5 things about Industrial Design Rights in Malaysia

    Intellectual Property

    The Industrial Design Act of 1996 grants an intellectual property right known as Industrial Design Rights (IDR). IDR refers to the creation of a shape and configuration, or a pattern and ornamentation, in two or three dimensions, with an aesthetic value, for use in the production of a product, industrial commodity, or handicraft.

    1. What designs are registrable and unregistrable?

    To be eligible for registration in Malaysia, a design must:

    • Fulfil the interpretation of an industrial design according to the Industrial Designs Act 1996, in particular, the definition of an “article” which means any article of manufacture or handicraft or part of such article if that part is made and sold separately;
    • Be new in Malaysia and anywhere else in the world; and
    • Not be contrary to public order or morality.

    Items that are not eligible for industrial design protection in Malaysia are:

    • A method or principle of construction;
    • Features of the article which are dictated solely by function;
    • Features of the article which are dependent on the configuration of another article that forms an integral part of the article; and
    • All or part of an integrated circuit which is protected under the Layout Designs of Integrated Circuits Act 2000.

    1. What are the novelty requirements for industrial design rights?

    Further to a qualified registration, the design must be new worldwide. A design cannot be considered new if the design or an industrial design differs from it only in immaterial details or in features commonly used in the relevant trade:

    • was disclosed publicly in Malaysia and worldwide.
    • was the subject matter of another application for registration of the industrial design.

    1. How long is a registered industrial design protected in Malaysia?

    The term of protection of a registered industrial design varies around the world and was recently extended from 15 to 25 years in Malaysia. A 6-month grace period is given to reinstating any lapsed industrial design registration subject to payment of a surcharge.

    If the failure to extend the registration is within one year of the date on which the notice of lapse was published in the government gazette due to an accident or error, the owner or his successor can apply to reinstate the registration. Restoration of lapsed registration is subject to opposition proceedings by any interested person.

    1. What rights does the owner of a registered industrial design have?

    A registered design owner has the exclusive right:

    • to make,
    • to import for sale or hire,
    • for use for the purposes of any trade or business,
    • to sell, hire or offer, or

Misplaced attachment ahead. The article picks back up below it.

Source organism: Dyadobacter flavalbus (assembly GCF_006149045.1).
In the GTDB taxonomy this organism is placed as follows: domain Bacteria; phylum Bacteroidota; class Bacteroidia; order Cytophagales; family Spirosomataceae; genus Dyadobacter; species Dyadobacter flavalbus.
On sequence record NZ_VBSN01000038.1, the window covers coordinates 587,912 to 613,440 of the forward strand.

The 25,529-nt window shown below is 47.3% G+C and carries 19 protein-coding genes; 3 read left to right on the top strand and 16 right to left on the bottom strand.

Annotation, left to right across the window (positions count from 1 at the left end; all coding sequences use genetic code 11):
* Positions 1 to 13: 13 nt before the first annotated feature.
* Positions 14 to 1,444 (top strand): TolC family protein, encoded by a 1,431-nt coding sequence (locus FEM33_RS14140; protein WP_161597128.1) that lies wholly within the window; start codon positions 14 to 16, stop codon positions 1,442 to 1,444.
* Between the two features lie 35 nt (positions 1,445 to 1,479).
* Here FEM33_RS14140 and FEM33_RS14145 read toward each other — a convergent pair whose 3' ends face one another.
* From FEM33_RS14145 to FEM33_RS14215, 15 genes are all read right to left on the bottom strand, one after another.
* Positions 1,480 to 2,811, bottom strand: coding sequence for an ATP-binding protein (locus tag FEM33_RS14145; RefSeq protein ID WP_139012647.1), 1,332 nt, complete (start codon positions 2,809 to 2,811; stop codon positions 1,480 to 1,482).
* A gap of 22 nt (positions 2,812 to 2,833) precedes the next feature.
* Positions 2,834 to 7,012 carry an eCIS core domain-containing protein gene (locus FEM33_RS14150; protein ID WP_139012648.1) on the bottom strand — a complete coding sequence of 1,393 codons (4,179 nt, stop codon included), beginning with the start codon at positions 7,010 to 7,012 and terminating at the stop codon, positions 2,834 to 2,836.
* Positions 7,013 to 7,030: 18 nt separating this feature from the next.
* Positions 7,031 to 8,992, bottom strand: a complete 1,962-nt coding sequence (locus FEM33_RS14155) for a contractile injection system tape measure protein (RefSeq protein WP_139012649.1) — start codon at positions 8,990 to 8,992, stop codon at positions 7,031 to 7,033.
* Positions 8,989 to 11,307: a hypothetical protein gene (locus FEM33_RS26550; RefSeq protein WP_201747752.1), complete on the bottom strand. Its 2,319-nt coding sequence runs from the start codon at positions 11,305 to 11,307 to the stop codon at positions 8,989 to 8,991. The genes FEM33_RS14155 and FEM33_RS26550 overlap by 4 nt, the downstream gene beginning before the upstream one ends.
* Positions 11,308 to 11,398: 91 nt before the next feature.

• to expose for sale or hire any article to which the registered design has been applied.

    1. What is classified as the infringement of industrial design rights?

    Subject to Section 30, infringement of registered industrial design comprises the action without license or consent of the owner or 

    • a fraudulent or obvious imitation of it to any article in respect of which the industrial design is registered;
    • imports into Malaysia for sale, or for use for the purposes of any trade or business, any article to which the industrial design or any fraudulent or obvious imitation of it has been applied outside Malaysia without the license or consent of the owner; or
    • sells, or offers or keeps for sale, or hires, or offers or keeps for hire, any of the articles described above.

    The examples of Industrial Design

    Here are a few examples of great industrial designs that seamlessly integrate aesthetics and inventive solutions :

    • Mini Cooper

    The Mini is a classic design that was produced due to the 1956 Suez Fuel Crisis which forced UK Government to ration fuel and demand for a small economical car with lower fuel consumption.

    • Coke Contour Bottle

    It was designed in 1915 and the Coca-Cola contour bottle is a masterpiece in industrial design that would be distinctive and instantly recognizable even in the dark.

    • Vespa Scooter

    Besides of its elegance, it also represents milestones in terms of industrial design and culture as it changed the lifestyles of billions of people post-war. Vespa Scooter’s design was influenced by pre-World War II Cushman scooters when it was used to act as field transport for paratroopers and marines during the war. After the turmoil of World War II, due to its universal appeal, it became a symbol of modernity, feminism, and change. This simple scooter is also easy to maintain, stylish, and cheap to run.

    • Hasselblad 500C Camera

    During WWII, Hasselblad was commissioned to build a copy of a hand-held aerial camera recovered from a German aircraft. The camera was not just a copy, but it had been made better. It became the anchor product for the Hasselblad company for the next four decades and was used by NASA during the Apollo missions to the moon.

    If you believe that your industrial design is unique and has commercial potential, it is worthy of investment to file for protection. To learn more about how to get an industrial design registration, our IP advisors always have their feet ready to provide comprehensive advice for you.

    This article is brought to you by Exy IP PTE. LTD.

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